We all face mental blocks both in our personal and professional lives. We develop coping mechanisms to work through or avoid them, but inevitably, we end up facing a few that leave us frustrated and without an answer. What can you do when your initial efforts to overcome it aren't working?
Mental hurdling should be an olympic sport! Once we learn to make it over something that was tripping us up, we feel empowered and encouraged. Looking back on the situation, we frequently think the answer was so simple. But putting mind over matter is one of the most challenging obstacles the creative mind faces.
A recent fall left me with several broken vertebrae and a traumatized perspective of the passtime that invited the injury. Now that my body has healed enough to get back up on a horse again, I find myself facing a mental block with a seemingly simple activity I was practicing when I got hurt. Logically, it seems so elementary, but the fact of the matter is that when my mind tells my body to do it, my muscle memory takes over and I am unable to follow my mind's direction. While replaying my inability repeatedly, I realized the physical circumstance is very similar to the talent facing a professional trauma.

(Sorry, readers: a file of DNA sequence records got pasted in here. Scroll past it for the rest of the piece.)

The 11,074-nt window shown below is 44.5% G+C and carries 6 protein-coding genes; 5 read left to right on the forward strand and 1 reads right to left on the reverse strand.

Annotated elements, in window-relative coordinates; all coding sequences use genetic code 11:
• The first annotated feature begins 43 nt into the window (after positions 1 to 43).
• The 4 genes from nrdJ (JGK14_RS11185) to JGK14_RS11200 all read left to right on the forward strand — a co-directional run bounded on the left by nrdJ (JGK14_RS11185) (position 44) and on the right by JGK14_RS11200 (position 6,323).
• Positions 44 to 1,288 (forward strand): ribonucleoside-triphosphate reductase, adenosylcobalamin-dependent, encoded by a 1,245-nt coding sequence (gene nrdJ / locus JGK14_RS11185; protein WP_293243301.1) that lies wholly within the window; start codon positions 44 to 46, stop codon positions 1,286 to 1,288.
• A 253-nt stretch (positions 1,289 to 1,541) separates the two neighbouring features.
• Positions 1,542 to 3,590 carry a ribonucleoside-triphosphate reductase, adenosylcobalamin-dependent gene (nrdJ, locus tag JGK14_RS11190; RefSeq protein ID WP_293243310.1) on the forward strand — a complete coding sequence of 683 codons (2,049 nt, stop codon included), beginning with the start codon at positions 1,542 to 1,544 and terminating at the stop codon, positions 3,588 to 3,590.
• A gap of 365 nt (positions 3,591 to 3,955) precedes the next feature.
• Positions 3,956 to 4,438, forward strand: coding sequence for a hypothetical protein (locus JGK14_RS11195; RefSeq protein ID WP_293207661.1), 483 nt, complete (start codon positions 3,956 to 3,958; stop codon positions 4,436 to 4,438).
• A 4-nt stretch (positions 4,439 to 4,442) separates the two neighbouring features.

After you've had a negative experience as a model or actor -- be it on set, in the casting room, or while networking in a social setting -- it can be scary to revisit that place or to see that person. The first thing one has to do when overcoming a physical or emotional trauma, is to acknowledge it's presence and power.
The second step is to practice facing the trauma in a safe environment. If your negative experience happened in the casting room with a specific director or casting director, reenact the audition with a friend (and have them play the other person's role as you experienced it). If you did not like your response to the circumstances, change it. Practice a new and better response. Then practice a positive ending, instead. Continue to heal by practicing the same positive choices with a different director or CD.
A third option would be to work with someone who you trust to help you grow through the trauma. A coach might be a good person to get advice or feedback from. Keep in mind that mental and emotional hurdles aren't something that can be fixed in a single try. You may have to revisit the coach multiple times to feel you've achieved success!
Training my muscle memory to do the right thing will take time; it will also frustrate me in the interim. Persistence and patience are the keys to overcoming and retraining our muscles to follow our brain. What techniques do you find most effective to overcome mental and emotional hurdles?